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Prevalence and clinical importance of heart murmurs in racehorses

Nikolaus G. KrizDepartment of Veterinary Clinical Sciences, University of Sydney, New South Wales 2006, Australia.
Present address is Department of Veterinary Clinical Studies, Faculty of Veterinary Medicine, University of Glasgow, Bearsden Road, G61 1QH, Glasgow, UK.

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 Dr Med Vet, MVetClinStud
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David R. HodgsonDepartment of Veterinary Clinical Sciences, University of Sydney, New South Wales 2006, Australia.

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Reuben J. RoseDepartment of Veterinary Clinical Sciences, University of Sydney, New South Wales 2006, Australia.

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 DVSc, PhD

Abstract

Objective—To determine the prevalence of various types of heart murmurs in Thoroughbred racehorses and assess their association with performance by echocardiography and review of the horses' race records for the preceding 2 years.

Design—Clinical and retrospective study.

Animals—846 Thoroughbred racehorses.

Procedure—Cardiac auscultations were performed by 3 individuals; for 30 horses, Doppler echocardiographic examinations were also performed. Statistical analyses of race records for 753 horses were performed to assess association of heart murmurs with performance.

Results—Heart murmurs were detected by cardiac auscultation in 686 of 846 (81.1%) horses. Systolic murmurs over the heart base were most common; 365 (43.1%) horses had systolic murmurs that were loudest over the pulmonary valve area, and 232 (27.4%) horses had systolic murmurs that were loudest over the aortic valve area. Systolic murmurs over the tricuspid valve area were detected in 241 (28.5%) horses, whereas systolic murmurs over the mitral valve area were detected in only 32 (3.8%) horses. Diastolic murmurs were much less common than systolic murmurs. Review of race records did not reveal a significant association between murmurs and performance.

Conclusion and Clinical Relevance—Results suggest that heart murmurs are a common finding in racehorses; most of these heart murmurs do not appear to be clinically important. (J Am Vet Assoc 2000;216:1441–1445)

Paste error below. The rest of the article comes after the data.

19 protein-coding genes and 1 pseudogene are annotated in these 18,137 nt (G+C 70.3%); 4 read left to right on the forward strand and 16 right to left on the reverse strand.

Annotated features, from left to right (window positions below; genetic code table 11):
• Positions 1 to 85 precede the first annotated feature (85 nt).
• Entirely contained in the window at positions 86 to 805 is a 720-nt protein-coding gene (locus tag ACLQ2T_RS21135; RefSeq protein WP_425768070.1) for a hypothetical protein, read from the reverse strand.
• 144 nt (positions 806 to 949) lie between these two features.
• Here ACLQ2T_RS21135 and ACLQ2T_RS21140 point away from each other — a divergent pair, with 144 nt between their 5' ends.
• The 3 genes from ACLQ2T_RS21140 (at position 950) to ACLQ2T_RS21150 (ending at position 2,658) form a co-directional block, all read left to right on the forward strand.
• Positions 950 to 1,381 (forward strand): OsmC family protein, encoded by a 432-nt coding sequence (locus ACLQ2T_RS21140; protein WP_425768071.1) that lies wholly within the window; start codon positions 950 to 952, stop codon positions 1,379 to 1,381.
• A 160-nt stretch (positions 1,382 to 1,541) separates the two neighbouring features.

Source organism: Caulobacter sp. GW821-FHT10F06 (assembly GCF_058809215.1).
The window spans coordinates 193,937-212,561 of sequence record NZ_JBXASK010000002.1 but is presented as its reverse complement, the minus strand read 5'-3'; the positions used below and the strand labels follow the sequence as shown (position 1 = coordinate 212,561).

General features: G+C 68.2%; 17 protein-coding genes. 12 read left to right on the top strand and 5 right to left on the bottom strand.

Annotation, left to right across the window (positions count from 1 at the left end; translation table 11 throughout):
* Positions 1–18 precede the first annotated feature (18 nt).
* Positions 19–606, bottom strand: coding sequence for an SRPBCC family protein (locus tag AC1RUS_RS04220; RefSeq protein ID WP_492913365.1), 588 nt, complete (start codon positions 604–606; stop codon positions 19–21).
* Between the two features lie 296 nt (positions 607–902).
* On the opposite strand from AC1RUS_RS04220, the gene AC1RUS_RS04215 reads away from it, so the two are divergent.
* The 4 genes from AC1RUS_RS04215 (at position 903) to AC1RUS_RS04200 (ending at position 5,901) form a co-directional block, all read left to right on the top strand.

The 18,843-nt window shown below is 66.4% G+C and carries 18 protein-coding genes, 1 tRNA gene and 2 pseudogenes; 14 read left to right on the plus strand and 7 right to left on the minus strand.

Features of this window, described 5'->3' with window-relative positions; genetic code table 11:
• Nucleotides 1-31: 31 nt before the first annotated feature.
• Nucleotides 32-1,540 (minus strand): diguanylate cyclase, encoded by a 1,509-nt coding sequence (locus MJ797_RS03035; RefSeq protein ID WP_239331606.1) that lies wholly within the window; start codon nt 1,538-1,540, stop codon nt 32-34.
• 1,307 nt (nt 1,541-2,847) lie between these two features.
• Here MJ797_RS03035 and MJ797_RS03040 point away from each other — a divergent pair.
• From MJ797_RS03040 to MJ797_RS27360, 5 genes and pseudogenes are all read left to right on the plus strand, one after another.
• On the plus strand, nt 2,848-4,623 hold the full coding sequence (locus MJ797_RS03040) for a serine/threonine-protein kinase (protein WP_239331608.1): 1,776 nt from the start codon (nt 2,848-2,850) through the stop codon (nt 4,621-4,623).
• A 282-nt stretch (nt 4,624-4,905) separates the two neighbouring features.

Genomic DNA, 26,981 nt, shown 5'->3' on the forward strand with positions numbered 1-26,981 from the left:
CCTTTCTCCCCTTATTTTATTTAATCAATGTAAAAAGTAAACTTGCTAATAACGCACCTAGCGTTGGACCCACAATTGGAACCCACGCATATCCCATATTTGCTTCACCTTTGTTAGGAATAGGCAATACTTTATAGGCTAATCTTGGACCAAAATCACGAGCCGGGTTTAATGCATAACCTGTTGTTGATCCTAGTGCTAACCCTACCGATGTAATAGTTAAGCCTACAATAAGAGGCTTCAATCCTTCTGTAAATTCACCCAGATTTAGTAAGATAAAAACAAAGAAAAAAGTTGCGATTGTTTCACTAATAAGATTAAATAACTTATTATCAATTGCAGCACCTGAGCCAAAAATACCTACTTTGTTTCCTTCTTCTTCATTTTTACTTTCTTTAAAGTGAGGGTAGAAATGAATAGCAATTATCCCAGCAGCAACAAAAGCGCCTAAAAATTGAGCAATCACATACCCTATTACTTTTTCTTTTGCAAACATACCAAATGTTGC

Abstract

Objective—To determine the prevalence of various types of heart murmurs in Thoroughbred racehorses and assess their association with performance by echocardiography and review of the horses' race records for the preceding 2 years.

Design—Clinical and retrospective study.

Animals—846 Thoroughbred racehorses.

Procedure—Cardiac auscultations were performed by 3 individuals; for 30 horses, Doppler echocardiographic examinations were also performed. Statistical analyses of race records for 753 horses were performed to assess association of heart murmurs with performance.

Results—Heart murmurs were detected by cardiac auscultation in 686 of 846 (81.1%) horses. Systolic murmurs over the heart base were most common; 365 (43.1%) horses had systolic murmurs that were loudest over the pulmonary valve area, and 232 (27.4%) horses had systolic murmurs that were loudest over the aortic valve area. Systolic murmurs over the tricuspid valve area were detected in 241 (28.5%) horses, whereas systolic murmurs over the mitral valve area were detected in only 32 (3.8%) horses. Diastolic murmurs were much less common than systolic murmurs. Review of race records did not reveal a significant association between murmurs and performance.

Conclusion and Clinical Relevance—Results suggest that heart murmurs are a common finding in racehorses; most of these heart murmurs do not appear to be clinically important. (J Am Vet Assoc 2000;216:1441–1445)